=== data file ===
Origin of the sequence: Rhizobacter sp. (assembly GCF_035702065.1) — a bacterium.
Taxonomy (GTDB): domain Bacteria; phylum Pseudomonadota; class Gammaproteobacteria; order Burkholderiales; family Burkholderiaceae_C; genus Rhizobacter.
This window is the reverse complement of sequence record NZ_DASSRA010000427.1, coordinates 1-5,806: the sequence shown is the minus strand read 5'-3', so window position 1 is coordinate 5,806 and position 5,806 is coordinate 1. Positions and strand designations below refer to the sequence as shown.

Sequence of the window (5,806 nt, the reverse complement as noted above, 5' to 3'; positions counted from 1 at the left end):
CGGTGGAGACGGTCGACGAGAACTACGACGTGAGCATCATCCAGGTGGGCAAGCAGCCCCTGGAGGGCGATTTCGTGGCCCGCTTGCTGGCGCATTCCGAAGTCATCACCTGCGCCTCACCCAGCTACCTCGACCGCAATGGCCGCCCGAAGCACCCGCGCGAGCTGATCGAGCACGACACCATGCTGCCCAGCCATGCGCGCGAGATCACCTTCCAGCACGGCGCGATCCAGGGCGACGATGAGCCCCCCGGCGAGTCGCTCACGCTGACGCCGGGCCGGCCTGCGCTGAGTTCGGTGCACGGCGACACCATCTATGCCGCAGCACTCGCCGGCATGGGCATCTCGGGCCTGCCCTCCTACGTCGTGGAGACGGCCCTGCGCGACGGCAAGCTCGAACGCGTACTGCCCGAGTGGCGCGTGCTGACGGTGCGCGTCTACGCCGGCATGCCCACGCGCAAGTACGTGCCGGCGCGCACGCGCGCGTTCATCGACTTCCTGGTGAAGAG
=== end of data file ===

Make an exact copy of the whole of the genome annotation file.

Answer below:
Origin of the sequence: Rhizobacter sp. (assembly GCF_035702065.1) — a bacterium.
Taxonomy (GTDB): domain Bacteria; phylum Pseudomonadota; class Gammaproteobacteria; order Burkholderiales; family Burkholderiaceae_C; genus Rhizobacter.
This window is the reverse complement of sequence record NZ_DASSRA010000427.1, coordinates 1-5,806: the sequence shown is the minus strand read 5'-3', so window position 1 is coordinate 5,806 and position 5,806 is coordinate 1. Positions and strand designations below refer to the sequence as shown.

Sequence of the window (5,806 nt, the reverse complement as noted above, 5' to 3'; positions counted from 1 at the left end):
CGGTGGAGACGGTCGACGAGAACTACGACGTGAGCATCATCCAGGTGGGCAAGCAGCCCCTGGAGGGCGATTTCGTGGCCCGCTTGCTGGCGCATTCCGAAGTCATCACCTGCGCCTCACCCAGCTACCTCGACCGCAATGGCCGCCCGAAGCACCCGCGCGAGCTGATCGAGCACGACACCATGCTGCCCAGCCATGCGCGCGAGATCACCTTCCAGCACGGCGCGATCCAGGGCGACGATGAGCCCCCCGGCGAGTCGCTCACGCTGACGCCGGGCCGGCCTGCGCTGAGTTCGGTGCACGGCGACACCATCTATGCCGCAGCACTCGCCGGCATGGGCATCTCGGGCCTGCCCTCCTACGTCGTGGAGACGGCCCTGCGCGACGGCAAGCTCGAACGCGTACTGCCCGAGTGGCGCGTGCTGACGGTGCGCGTCTACGCCGGCATGCCCACGCGCAAGTACGTGCCGGCGCGCACGCGCGCGTTCATCGACTTCCTGGTGAAGAG